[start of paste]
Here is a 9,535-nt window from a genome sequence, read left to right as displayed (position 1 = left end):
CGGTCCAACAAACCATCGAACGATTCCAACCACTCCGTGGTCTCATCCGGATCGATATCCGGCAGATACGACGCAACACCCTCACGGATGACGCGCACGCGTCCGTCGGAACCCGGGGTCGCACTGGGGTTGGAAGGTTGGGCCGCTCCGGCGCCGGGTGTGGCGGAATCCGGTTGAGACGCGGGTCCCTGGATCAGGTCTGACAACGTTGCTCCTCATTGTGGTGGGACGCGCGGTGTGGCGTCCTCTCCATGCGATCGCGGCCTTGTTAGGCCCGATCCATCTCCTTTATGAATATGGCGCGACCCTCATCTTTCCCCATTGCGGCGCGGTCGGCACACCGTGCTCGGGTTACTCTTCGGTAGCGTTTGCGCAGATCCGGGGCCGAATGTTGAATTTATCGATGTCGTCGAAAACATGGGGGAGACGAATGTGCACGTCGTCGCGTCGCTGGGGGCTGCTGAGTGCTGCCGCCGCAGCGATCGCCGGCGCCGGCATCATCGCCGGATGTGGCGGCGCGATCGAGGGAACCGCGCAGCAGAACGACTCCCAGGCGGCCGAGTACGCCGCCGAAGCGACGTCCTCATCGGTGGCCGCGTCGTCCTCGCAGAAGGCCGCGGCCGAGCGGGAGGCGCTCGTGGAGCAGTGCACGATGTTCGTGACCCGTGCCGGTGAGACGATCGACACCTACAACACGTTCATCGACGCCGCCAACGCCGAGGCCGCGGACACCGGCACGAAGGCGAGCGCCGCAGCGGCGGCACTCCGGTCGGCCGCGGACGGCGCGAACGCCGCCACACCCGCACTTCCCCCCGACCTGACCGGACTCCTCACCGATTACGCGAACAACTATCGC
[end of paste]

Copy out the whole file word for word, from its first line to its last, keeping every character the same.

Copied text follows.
Here is a 9,535-nt window from a genome sequence, read left to right as displayed (position 1 = left end):
CGGTCCAACAAACCATCGAACGATTCCAACCACTCCGTGGTCTCATCCGGATCGATATCCGGCAGATACGACGCAACACCCTCACGGATGACGCGCACGCGTCCGTCGGAACCCGGGGTCGCACTGGGGTTGGAAGGTTGGGCCGCTCCGGCGCCGGGTGTGGCGGAATCCGGTTGAGACGCGGGTCCCTGGATCAGGTCTGACAACGTTGCTCCTCATTGTGGTGGGACGCGCGGTGTGGCGTCCTCTCCATGCGATCGCGGCCTTGTTAGGCCCGATCCATCTCCTTTATGAATATGGCGCGACCCTCATCTTTCCCCATTGCGGCGCGGTCGGCACACCGTGCTCGGGTTACTCTTCGGTAGCGTTTGCGCAGATCCGGGGCCGAATGTTGAATTTATCGATGTCGTCGAAAACATGGGGGAGACGAATGTGCACGTCGTCGCGTCGCTGGGGGCTGCTGAGTGCTGCCGCCGCAGCGATCGCCGGCGCCGGCATCATCGCCGGATGTGGCGGCGCGATCGAGGGAACCGCGCAGCAGAACGACTCCCAGGCGGCCGAGTACGCCGCCGAAGCGACGTCCTCATCGGTGGCCGCGTCGTCCTCGCAGAAGGCCGCGGCCGAGCGGGAGGCGCTCGTGGAGCAGTGCACGATGTTCGTGACCCGTGCCGGTGAGACGATCGACACCTACAACACGTTCATCGACGCCGCCAACGCCGAGGCCGCGGACACCGGCACGAAGGCGAGCGCCGCAGCGGCGGCACTCCGGTCGGCCGCGGACGGCGCGAACGCCGCCACACCCGCACTTCCCCCCGACCTGACCGGACTCCTCACCGATTACGCGAACAACTATCGC